In the News
Public Policy Legal Institute: Supreme Court Vacates Problematic Fourth Circuit Opinion Welcoming “Restraint” of Candidate Speech
PPLI and the Center for Competitive Politics had filed “friend of the court” briefs in the Supreme Court in Trump v. Int’l Refugee Assistance Project, No. 16-1436. That case, commonly referred to as the “travel ban” cases, considered the President’s power to block certain aliens from entering the United States. The U.S. Court of Appeals for the Fourth Circuit had blocked the Executive Order that imposed the ban, but did so by referring to candidate Donald Trump’s campaign statements. Unfortunately, the Fourth Circuit said:
“To the extent that our review chills campaign promises to condemn and exclude entire religious groups, we think that a welcome restraint.” Int’l Refugee Assistance Project, et al. v. Trump, et al., 857 F.3d 554, 600 (4th Cir. 2017), slip op. 68.
This “welcome restraint” doctrine conflicts with settled Supreme Court decisions protecting free speech on the campaign trail…
The two PPLI/CCP briefs first asked the Court to review the case, by granting certiorari, then, without taking a position on the merits, asked the Court to protect the First Amendment rights of candidates and those who want to hear their true opinions, by “vacating” (eliminating) the troublesome Fourth Circuit opinion.
United States Court of Appeals for the Ninth Circuit: Public Confidence in the Election Process (Video)
Legal challenges involving political campaigns or elections present some of the most difficult, high-profile, and time-sensitive matters to come before federal courts. They also may test the bounds of judicial independence and the appearance of impartiality. Their consequences are often far-reaching. A panel of three distinguished election law experts will participate in a conversation to help navigate through this thicket. They will discuss perennial issues arising in election law, such as the Voting Rights Act, redistricting, and the regulation of money in politics. They also will tackle several more recent hot topics, including voter fraud, voter suppression and protection, the regulation of micro-targeting, the Purcell principle (relating to court-ordered changes shortly before an election), the Electoral College, faithless electors, and foreign interference with U.S. elections.
46 percent of students recognize that hate speech is protected by the First Amendment, and 48 percent of students think the First Amendment should not protect hate speech.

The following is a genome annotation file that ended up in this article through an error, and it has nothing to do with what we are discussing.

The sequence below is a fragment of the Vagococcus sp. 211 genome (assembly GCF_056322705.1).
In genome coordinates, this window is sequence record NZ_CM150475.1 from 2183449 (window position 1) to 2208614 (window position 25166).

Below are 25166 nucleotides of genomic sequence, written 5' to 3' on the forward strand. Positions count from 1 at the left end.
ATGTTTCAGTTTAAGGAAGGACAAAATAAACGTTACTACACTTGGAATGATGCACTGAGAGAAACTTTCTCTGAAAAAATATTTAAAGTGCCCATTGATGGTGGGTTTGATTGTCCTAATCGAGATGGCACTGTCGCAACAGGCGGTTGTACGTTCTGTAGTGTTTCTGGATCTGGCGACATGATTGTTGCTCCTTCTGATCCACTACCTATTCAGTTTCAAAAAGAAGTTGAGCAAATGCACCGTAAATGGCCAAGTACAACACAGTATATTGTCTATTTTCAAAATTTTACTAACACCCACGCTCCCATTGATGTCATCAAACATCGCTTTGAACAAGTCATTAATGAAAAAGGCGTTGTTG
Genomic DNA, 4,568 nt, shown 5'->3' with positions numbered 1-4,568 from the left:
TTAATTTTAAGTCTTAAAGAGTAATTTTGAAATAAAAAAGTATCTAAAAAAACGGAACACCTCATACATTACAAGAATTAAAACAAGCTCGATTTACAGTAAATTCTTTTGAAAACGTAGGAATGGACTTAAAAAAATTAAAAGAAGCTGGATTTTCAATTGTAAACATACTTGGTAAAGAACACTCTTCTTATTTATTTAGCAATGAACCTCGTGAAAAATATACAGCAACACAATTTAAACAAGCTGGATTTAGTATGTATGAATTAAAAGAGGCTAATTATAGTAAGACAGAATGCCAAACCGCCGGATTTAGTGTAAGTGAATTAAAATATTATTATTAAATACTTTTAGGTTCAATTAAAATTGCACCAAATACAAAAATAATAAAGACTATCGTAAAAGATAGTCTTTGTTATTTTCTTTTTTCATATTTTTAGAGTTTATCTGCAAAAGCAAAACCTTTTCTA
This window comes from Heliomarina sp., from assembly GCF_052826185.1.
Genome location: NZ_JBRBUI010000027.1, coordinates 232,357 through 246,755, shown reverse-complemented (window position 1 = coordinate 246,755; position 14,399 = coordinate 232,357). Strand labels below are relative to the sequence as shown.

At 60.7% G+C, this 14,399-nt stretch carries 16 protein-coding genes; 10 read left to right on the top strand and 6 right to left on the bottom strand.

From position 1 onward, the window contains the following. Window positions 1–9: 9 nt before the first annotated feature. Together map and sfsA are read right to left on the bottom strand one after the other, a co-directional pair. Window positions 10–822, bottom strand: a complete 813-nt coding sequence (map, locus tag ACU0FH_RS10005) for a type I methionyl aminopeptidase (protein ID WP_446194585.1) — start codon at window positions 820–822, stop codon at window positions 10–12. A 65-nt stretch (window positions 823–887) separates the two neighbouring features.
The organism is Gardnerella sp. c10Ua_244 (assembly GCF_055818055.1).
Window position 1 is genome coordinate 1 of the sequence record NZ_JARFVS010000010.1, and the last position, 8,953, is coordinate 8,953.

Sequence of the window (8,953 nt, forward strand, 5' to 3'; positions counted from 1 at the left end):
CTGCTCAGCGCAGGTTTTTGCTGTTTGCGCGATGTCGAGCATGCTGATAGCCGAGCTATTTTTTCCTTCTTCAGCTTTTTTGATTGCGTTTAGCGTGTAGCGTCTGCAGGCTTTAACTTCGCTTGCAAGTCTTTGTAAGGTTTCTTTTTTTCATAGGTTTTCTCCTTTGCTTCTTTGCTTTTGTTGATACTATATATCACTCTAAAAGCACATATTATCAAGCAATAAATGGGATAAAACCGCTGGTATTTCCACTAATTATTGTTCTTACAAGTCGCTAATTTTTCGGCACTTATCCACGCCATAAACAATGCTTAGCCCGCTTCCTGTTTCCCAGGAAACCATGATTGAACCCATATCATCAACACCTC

Most students (56 percent) support disinviting some guest speakers. Democratic students are 19 percentage points more likely than their Republican peers to agree that there are times a speaker should be disinvited.
58 percent of college students think it’s important to be part of a campus community where they are not exposed to intolerant or offensive ideas.
Very few students report that they would participate in actions that would prevent a guest speaker event from taking place (2 percent). Even fewer said they would use violence to disrupt an event (1 percent).
In open-ended questions, almost half of students (45 percent) identify speech with a racist component as hate speech, and 13 percent of students associate hate speech with violence.
In class, 30 percent of students have self-censored because they thought their words would be offensive to others. A majority of students (54 percent) report self-censoring in the classroom at some point since the beginning of college.
By Harper Neidig
The Federal Election Commission (FEC) is asking for public input on its disclosure rules for online political advertisements, as companies like Facebook and Google are being scrutinized by investigators for ads they ran during the 2016 presidential campaign.
The FEC announced on Tuesday that they would be reopening the public comment period on the rules nearly a year after the last time they sought public input on the disclosure requirement…
The FEC is soliciting input on whether its rules need to be revised in order to keep up with technological changes in the way that political actors advertise.
The public has until Nov. 9 to submit comments.
Washington Examiner: FEC eyes regulating apps, iPhones, Kindle, wearable technology
By Paul Bedard
“The Commission is particularly interested in comments addressing advertisements on internet-enabled applications and devices such as apps, eReaders, and wearable technology,” said the agency…
With political campaigns turning more and more to the internet, and with new concerns that foreign governments and groups, notably in Russia, have used Facebook and Twitter to influence the election, the FEC is taking steps to consider regulating the internet and the delivery devices.
It is an effort championed by Democratic commissioner Ellen Weintraub and welcomed by Republican Matthew Petersen. At the FEC’s last meeting, Petersen said, “I think getting a sense where the current state of technology is would be helpful for allowing us to know whether or not technology has now advanced to a point where the small items exception is no longer necessary because it’s simple enough for the characters to be put on the advertisement, to put on the necessary disclaimer or whether or not there still are limitations or there are so many distinctions between different platforms and different phone providers, tablet providers, that it would be very difficult to have a one size fits all rule.”